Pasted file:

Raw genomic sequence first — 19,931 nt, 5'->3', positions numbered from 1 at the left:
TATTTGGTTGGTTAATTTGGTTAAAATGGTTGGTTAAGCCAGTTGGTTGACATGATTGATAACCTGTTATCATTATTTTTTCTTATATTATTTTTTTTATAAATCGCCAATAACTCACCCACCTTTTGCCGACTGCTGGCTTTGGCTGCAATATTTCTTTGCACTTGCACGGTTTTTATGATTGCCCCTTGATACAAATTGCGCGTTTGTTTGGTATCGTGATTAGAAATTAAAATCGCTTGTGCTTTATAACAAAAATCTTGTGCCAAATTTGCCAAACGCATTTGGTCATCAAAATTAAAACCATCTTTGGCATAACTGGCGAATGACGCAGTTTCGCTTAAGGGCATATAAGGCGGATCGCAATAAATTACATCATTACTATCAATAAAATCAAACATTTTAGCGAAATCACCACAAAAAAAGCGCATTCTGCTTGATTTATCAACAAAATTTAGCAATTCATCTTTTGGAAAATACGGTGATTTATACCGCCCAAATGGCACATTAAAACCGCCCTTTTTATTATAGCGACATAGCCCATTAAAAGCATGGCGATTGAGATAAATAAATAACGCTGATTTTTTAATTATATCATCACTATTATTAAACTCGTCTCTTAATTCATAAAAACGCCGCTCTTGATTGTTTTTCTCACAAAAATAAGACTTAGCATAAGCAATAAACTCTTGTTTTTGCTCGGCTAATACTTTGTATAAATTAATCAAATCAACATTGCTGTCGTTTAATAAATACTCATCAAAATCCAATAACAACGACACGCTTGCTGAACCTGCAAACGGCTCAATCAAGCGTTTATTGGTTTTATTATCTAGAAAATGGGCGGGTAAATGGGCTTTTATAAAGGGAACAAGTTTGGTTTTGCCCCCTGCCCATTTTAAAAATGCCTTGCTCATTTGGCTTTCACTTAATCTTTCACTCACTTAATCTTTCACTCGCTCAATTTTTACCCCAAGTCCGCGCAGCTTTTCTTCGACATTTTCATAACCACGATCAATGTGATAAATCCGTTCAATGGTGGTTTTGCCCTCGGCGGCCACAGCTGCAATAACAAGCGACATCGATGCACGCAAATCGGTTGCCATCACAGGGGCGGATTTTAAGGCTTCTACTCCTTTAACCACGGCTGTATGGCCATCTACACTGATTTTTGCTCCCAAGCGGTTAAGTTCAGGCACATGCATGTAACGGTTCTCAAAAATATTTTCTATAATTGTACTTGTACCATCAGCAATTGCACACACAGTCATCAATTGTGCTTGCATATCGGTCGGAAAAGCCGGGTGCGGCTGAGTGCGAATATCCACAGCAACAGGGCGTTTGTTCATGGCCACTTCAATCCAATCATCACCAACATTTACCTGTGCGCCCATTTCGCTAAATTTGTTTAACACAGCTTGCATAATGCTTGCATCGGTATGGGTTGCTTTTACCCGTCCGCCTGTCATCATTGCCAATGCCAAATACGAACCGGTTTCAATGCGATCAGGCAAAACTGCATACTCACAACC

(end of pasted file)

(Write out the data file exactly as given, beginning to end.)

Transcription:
Raw genomic sequence first — 19,931 nt, 5'->3', positions numbered from 1 at the left:
TATTTGGTTGGTTAATTTGGTTAAAATGGTTGGTTAAGCCAGTTGGTTGACATGATTGATAACCTGTTATCATTATTTTTTCTTATATTATTTTTTTTATAAATCGCCAATAACTCACCCACCTTTTGCCGACTGCTGGCTTTGGCTGCAATATTTCTTTGCACTTGCACGGTTTTTATGATTGCCCCTTGATACAAATTGCGCGTTTGTTTGGTATCGTGATTAGAAATTAAAATCGCTTGTGCTTTATAACAAAAATCTTGTGCCAAATTTGCCAAACGCATTTGGTCATCAAAATTAAAACCATCTTTGGCATAACTGGCGAATGACGCAGTTTCGCTTAAGGGCATATAAGGCGGATCGCAATAAATTACATCATTACTATCAATAAAATCAAACATTTTAGCGAAATCACCACAAAAAAAGCGCATTCTGCTTGATTTATCAACAAAATTTAGCAATTCATCTTTTGGAAAATACGGTGATTTATACCGCCCAAATGGCACATTAAAACCGCCCTTTTTATTATAGCGACATAGCCCATTAAAAGCATGGCGATTGAGATAAATAAATAACGCTGATTTTTTAATTATATCATCACTATTATTAAACTCGTCTCTTAATTCATAAAAACGCCGCTCTTGATTGTTTTTCTCACAAAAATAAGACTTAGCATAAGCAATAAACTCTTGTTTTTGCTCGGCTAATACTTTGTATAAATTAATCAAATCAACATTGCTGTCGTTTAATAAATACTCATCAAAATCCAATAACAACGACACGCTTGCTGAACCTGCAAACGGCTCAATCAAGCGTTTATTGGTTTTATTATCTAGAAAATGGGCGGGTAAATGGGCTTTTATAAAGGGAACAAGTTTGGTTTTGCCCCCTGCCCATTTTAAAAATGCCTTGCTCATTTGGCTTTCACTTAATCTTTCACTCACTTAATCTTTCACTCGCTCAATTTTTACCCCAAGTCCGCGCAGCTTTTCTTCGACATTTTCATAACCACGATCAATGTGATAAATCCGTTCAATGGTGGTTTTGCCCTCGGCGGCCACAGCTGCAATAACAAGCGACATCGATGCACGCAAATCGGTTGCCATCACAGGGGCGGATTTTAAGGCTTCTACTCCTTTAACCACGGCTGTATGGCCATCTACACTGATTTTTGCTCCCAAGCGGTTAAGTTCAGGCACATGCATGTAACGGTTCTCAAAAATATTTTCTATAATTGTACTTGTACCATCAGCAATTGCACACACAGTCATCAATTGTGCTTGCATATCGGTCGGAAAAGCCGGGTGCGGCTGAGTGCGAATATCCACAGCAACAGGGCGTTTGTTCATGGCCACTTCAATCCAATCATCACCAACATTTACCTGTGCGCCCATTTCGCTAAATTTGTTTAACACAGCTTGCATAATGCTTGCATCGGTATGGGTTGCTTTTACCCGTCCGCCTGTCATCATTGCCAATGCCAAATACGAACCGGTTTCAATGCGATCAGGCAAAACTGCATACTCACAACC